Systems Integration Specialists vs an In-House Team

A question we are often asked is, “Should I hire an application integration specialist or just commission our in-house team?” Here’s what you need to know.


Integration Architecture is Not Application Architecture

Enterprise application integration plays a crucial role in gaining a competitive advantage. And if you have an in-house IT team, it can be tempting to use them for the job. After all, it saves money as well as effort in recruiting, right? Unfortunately, this isn’t the whole picture.

Most inexperienced development teams look at Systems Integration through the lens of application development. Often, they fail to address an organisation's integration requirements adequately because they have not considered all the complexity that goes with systems integration. This very often results in costly problems in both capital and resource expenditure.

Designing Integration Solutions requires thinking about connectors, pipelines, messages, events, and data transformations. Application Developers often solve integration problems with Object-Oriented Design thinking. This often leads to systems being heavily integrated and not properly decoupled, creating unneeded security, performance, availability, and management problems. It takes years of working in integration projects to understand and see the problems and related patterns.

An Application Integration Specialist knows what the right questions to ask are. They consider the appropriate design patterns early in the requirements gathering phase of the project to ensure the design can be complete and all questions asked. Ultimately with this focus on up-front detailed design, the build quality is high and the test phase efficient. This is because the risk of unknowns are mitigated.

Without an Integration Specialist, projects tend to fly through the requirements and design phases quickly with the team thinking they have what they need, but then they inefficiently spend their development and testing time completing the real design by force of the solution not working well, or not at all.

Data Security

An Application may be secure, but if the integration is not, it is the easiest way to quickly get access to sensitive data.

Often when developers (rather than integration specialists) are your core integration developers, they get so consumed in making the integration work, that security is forgotten or merely tacked on at the end of the project. This is generally high risk, as it is not secure by design and often adds additional expense to what is by this point usually an already over-budget project.

An Integration Specialist by contrast considers the data and security requirements up-front during the requirements gathering phase of the project to ensure that during the design phase, security is considered. Any data that flows through the integration should be appropriately managed and secure along with all archives and related meta-data.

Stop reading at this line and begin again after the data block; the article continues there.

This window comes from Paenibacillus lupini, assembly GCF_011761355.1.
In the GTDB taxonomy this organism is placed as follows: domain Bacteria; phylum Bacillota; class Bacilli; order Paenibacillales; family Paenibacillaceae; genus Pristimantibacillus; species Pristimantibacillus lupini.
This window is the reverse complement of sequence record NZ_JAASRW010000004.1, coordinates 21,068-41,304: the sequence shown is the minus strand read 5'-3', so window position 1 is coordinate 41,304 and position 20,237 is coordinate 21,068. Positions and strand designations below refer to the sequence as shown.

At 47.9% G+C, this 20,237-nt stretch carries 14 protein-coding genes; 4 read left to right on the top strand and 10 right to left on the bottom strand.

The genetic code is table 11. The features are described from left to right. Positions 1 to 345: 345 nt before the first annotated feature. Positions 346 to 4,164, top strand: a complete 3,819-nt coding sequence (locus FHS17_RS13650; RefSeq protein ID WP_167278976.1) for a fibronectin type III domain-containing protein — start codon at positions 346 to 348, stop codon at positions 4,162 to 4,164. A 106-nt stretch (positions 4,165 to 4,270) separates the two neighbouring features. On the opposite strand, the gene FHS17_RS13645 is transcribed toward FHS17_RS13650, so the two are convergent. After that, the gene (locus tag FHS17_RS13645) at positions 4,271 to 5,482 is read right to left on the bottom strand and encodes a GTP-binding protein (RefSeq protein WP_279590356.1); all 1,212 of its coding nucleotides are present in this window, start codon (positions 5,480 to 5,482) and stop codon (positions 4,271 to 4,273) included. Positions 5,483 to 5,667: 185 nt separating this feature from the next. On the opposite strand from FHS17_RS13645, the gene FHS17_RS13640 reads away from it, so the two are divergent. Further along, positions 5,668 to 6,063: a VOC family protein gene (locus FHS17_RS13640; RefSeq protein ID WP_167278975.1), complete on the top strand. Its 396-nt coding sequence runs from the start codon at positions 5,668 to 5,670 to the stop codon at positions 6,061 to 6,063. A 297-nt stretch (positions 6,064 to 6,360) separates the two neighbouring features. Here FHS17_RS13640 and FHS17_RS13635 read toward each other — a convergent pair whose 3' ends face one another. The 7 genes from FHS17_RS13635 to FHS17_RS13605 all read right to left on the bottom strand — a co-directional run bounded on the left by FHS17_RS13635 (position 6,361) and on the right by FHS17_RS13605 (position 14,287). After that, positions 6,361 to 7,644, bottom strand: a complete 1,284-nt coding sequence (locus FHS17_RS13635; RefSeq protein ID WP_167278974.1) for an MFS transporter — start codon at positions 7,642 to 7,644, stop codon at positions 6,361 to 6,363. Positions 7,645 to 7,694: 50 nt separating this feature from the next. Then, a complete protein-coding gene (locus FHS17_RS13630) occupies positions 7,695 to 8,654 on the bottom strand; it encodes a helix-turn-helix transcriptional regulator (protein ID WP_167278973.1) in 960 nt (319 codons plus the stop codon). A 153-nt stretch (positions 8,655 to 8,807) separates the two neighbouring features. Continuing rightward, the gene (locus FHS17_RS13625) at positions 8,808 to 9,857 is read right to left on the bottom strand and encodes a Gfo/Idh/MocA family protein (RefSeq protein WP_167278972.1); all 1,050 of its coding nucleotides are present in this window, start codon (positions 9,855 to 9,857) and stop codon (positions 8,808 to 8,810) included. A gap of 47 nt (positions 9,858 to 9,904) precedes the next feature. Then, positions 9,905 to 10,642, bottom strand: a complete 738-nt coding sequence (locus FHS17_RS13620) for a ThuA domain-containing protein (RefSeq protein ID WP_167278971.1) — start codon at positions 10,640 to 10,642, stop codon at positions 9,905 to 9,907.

Last-Minute Integration

Any kind of integration is incredibly complex. That's why you must approach it with the necessary resources, support, and planning to ensure its success.

Often, companies fail to designate enough funds and support for the integration, thinking that it's merely a part of another project. There are times when they assign the development team from the originating project to handle the integration and won't truly understand the extent of the task.

Implementing integration in this fashion often results in a fragmented architecture which only makes it more complicated. This then leads to increasing excessively complex architectures, which can be far too expensive to repair. However, this issue isn't only within the development team's lack of expertise in integration, but it's also an issue with the management. To help resolve it, an organisation needs a team of application integration specialists to focus on the project so that they can allocate appropriate resources.

Business System Agility and Digital Transformation

To provide Business Systems Agility, a carefully considered Integration strategy is needed. This is one that takes into account the future state of the business, its operating model and how that overlays onto the IT systems.

As companies transform more of their products and services into digital channels, they often end up with a large number of systems. These systems need to be able to talk to each other so this in turn creates an ever-increasing number of system interfaces. Another question to bear in mind is: Who will ensure that every connection between every system is stable, working, secure, and reviewed for upgrades?

Enterprise IT needs to formulate a strategy for ensuring Enterprise Application Integration provides opportunities for quick and efficient outcomes and projects. If not, these projects cause bottlenecks or even worse, become that piece of software that everyone is afraid to touch.

Final thoughts

In the long run, a team of Systems Integration specialists will cost you less than a team of standard in-house or offshore developers. However, more importantly, they will set up your organisation for future strategic opportunities, improve overall system reliability, and ensure business goals are met on-time and on-budget.

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